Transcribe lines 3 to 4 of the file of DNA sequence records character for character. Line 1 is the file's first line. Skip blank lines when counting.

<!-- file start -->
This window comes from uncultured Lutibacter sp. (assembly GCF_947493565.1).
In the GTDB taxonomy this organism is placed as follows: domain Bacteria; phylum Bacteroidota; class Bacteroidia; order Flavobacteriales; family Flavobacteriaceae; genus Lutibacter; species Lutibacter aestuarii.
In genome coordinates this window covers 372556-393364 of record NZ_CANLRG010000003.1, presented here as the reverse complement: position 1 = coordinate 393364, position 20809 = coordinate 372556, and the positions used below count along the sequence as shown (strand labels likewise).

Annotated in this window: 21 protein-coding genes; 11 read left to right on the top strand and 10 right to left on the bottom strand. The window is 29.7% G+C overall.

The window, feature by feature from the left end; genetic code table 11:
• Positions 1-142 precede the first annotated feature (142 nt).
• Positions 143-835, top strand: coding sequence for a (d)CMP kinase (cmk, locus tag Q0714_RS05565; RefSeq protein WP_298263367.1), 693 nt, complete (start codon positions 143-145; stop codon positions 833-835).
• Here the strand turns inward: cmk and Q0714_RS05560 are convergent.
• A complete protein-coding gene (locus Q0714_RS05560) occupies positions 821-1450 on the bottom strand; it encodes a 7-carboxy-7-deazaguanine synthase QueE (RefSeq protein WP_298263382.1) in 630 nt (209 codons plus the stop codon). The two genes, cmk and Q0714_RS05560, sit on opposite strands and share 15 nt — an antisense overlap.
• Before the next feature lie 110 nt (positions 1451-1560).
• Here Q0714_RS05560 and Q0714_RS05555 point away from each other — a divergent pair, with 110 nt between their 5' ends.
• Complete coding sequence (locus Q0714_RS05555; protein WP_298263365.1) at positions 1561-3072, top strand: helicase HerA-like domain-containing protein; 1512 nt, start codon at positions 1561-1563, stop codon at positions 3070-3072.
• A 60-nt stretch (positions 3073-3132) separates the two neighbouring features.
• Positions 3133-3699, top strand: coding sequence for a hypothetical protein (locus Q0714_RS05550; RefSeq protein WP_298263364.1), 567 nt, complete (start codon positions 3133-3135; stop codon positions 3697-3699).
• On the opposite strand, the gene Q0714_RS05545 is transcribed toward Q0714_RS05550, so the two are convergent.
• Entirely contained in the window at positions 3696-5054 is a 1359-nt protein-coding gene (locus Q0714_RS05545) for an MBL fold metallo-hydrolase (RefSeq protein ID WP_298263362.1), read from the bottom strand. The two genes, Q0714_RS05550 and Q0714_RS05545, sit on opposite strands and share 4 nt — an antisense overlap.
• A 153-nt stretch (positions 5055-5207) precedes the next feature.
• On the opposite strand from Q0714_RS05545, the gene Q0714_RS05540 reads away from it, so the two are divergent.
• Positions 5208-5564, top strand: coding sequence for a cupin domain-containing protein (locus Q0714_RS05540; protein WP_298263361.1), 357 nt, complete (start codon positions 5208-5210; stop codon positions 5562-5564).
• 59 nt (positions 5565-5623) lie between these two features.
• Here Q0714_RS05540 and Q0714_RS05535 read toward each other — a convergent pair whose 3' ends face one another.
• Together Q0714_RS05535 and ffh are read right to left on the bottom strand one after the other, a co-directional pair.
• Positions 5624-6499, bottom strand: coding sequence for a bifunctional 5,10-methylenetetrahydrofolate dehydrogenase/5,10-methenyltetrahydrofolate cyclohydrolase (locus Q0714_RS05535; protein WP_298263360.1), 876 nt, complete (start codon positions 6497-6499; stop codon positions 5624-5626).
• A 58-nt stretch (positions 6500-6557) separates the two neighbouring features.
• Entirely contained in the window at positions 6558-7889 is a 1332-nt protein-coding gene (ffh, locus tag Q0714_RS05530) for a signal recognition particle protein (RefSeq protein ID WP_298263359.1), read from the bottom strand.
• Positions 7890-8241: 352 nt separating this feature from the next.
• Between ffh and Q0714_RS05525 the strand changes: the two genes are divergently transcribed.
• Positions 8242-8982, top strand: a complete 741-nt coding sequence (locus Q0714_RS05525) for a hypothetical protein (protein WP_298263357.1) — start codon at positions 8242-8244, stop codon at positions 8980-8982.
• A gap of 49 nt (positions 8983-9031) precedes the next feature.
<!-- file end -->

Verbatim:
In genome coordinates this window covers 372556-393364 of record NZ_CANLRG010000003.1, presented here as the reverse complement: position 1 = coordinate 393364, position 20809 = coordinate 372556, and the positions used below count along the sequence as shown (strand labels likewise).

Annotated in this window: 21 protein-coding genes; 11 read left to right on the top strand and 10 right to left on the bottom strand. The window is 29.7% G+C overall.